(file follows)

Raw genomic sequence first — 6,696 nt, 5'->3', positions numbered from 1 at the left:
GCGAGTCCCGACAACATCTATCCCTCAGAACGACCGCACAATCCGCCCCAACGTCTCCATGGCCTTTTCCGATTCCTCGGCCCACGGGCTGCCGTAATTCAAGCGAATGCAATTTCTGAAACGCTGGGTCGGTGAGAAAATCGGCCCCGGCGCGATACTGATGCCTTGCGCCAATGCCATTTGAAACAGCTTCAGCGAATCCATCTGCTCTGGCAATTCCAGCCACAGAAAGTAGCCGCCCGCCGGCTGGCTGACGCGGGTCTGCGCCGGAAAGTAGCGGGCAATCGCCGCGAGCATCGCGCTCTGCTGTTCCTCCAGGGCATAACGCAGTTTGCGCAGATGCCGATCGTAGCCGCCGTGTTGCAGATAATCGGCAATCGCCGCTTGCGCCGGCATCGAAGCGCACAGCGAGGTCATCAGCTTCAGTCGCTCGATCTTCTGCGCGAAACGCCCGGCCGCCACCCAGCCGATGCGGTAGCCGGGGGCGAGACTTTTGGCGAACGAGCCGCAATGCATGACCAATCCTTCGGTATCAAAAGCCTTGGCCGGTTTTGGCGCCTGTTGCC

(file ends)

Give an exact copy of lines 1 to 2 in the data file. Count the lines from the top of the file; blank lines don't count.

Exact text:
Raw genomic sequence first — 6,696 nt, 5'->3', positions numbered from 1 at the left:
GCGAGTCCCGACAACATCTATCCCTCAGAACGACCGCACAATCCGCCCCAACGTCTCCATGGCCTTTTCCGATTCCTCGGCCCACGGGCTGCCGTAATTCAAGCGAATGCAATTTCTGAAACGCTGGGTCGGTGAGAAAATCGGCCCCGGCGCGATACTGATGCCTTGCGCCAATGCCATTTGAAACAGCTTCAGCGAATCCATCTGCTCTGGCAATTCCAGCCACAGAAAGTAGCCGCCCGCCGGCTGGCTGACGCGGGTCTGCGCCGGAAAGTAGCGGGCAATCGCCGCGAGCATCGCGCTCTGCTGTTCCTCCAGGGCATAACGCAGTTTGCGCAGATGCCGATCGTAGCCGCCGTGTTGCAGATAATCGGCAATCGCCGCTTGCGCCGGCATCGAAGCGCACAGCGAGGTCATCAGCTTCAGTCGCTCGATCTTCTGCGCGAAACGCCCGGCCGCCACCCAGCCGATGCGGTAGCCGGGGGCGAGACTTTTGGCGAACGAGCCGCAATGCATGACCAATCCTTCGGTATCAAAAGCCTTGGCCGGTTTTGGCGCCTGTTGCC